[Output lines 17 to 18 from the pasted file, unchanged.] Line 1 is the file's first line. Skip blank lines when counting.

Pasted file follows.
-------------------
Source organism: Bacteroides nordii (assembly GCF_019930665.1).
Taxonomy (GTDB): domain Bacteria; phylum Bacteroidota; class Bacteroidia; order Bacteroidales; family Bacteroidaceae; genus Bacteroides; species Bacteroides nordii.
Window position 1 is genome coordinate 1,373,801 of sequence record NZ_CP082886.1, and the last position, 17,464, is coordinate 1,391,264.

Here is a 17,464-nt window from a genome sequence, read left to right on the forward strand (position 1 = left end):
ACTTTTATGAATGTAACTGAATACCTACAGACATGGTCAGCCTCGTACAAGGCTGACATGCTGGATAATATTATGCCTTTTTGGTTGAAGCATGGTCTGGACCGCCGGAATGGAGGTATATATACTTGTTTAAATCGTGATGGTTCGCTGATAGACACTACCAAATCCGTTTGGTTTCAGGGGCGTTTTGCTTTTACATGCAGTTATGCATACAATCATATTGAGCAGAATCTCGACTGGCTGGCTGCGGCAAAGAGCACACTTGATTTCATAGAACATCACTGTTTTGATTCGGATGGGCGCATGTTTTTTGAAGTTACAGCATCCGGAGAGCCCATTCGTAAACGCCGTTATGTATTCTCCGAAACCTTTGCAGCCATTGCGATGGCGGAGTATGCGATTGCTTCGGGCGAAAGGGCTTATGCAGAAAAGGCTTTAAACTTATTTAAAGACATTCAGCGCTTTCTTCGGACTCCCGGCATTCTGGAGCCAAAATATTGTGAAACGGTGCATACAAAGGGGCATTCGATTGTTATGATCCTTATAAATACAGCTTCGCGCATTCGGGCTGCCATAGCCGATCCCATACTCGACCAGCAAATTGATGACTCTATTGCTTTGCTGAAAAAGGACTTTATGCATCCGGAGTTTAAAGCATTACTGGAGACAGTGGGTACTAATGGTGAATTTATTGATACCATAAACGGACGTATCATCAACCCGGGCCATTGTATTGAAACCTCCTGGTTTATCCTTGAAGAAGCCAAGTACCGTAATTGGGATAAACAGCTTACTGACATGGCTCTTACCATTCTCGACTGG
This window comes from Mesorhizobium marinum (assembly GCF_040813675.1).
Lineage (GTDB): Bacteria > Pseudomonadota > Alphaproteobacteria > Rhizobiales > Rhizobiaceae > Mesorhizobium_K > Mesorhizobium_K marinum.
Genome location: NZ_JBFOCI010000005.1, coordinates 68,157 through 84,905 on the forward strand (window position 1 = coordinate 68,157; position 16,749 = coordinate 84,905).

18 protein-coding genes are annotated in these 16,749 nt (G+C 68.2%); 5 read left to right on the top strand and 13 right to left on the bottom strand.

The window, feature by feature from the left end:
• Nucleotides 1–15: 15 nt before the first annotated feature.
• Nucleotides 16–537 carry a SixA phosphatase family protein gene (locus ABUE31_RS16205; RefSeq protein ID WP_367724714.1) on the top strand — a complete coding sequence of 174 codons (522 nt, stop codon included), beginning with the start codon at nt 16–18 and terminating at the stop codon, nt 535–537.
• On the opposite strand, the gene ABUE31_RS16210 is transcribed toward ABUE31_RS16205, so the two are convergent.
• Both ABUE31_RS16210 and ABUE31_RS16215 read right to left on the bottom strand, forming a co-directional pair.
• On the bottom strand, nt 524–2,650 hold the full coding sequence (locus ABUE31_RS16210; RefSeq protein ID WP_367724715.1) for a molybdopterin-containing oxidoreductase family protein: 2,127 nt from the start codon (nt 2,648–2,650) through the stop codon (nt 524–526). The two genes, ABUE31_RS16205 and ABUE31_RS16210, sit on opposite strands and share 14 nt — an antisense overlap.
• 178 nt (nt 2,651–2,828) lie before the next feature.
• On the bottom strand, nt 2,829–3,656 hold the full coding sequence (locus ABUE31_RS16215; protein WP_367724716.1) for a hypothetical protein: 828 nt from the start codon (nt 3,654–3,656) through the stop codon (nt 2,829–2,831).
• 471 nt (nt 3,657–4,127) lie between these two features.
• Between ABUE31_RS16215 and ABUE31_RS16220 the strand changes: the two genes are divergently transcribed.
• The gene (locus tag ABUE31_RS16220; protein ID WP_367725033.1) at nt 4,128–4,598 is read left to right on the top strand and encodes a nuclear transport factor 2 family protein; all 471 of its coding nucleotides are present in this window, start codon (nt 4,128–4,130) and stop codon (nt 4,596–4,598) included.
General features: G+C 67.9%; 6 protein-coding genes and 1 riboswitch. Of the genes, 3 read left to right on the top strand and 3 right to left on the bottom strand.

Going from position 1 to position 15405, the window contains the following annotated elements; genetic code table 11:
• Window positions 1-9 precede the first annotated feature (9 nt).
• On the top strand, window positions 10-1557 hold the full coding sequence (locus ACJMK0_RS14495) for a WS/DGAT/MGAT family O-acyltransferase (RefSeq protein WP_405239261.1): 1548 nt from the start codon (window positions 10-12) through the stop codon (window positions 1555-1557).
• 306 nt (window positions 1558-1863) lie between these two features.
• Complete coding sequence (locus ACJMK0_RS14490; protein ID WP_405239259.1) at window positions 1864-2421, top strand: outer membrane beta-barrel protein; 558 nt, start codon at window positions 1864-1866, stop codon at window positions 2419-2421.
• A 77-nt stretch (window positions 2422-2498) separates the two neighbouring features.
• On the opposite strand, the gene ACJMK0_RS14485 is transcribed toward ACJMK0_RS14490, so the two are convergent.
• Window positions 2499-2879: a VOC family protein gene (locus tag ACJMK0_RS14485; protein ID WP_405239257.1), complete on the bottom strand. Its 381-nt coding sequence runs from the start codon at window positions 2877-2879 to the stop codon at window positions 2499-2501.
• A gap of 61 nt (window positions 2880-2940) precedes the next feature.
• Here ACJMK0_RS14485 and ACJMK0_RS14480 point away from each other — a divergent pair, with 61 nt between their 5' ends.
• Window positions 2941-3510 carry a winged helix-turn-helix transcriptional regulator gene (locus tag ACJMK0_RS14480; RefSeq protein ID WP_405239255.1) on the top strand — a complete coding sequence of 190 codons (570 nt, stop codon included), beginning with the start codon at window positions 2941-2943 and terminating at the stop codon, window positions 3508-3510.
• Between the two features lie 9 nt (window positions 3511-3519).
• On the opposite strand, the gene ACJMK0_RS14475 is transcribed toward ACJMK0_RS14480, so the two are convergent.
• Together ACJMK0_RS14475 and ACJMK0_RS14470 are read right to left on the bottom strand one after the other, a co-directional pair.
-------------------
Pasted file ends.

• On the bottom strand, nt 2,829–3,656 hold the full coding sequence (locus ABUE31_RS16215; protein WP_367724716.1) for a hypothetical protein: 828 nt from the start codon (nt 3,654–3,656) through the stop codon (nt 2,829–2,831).
• 471 nt (nt 3,657–4,127) lie between these two features.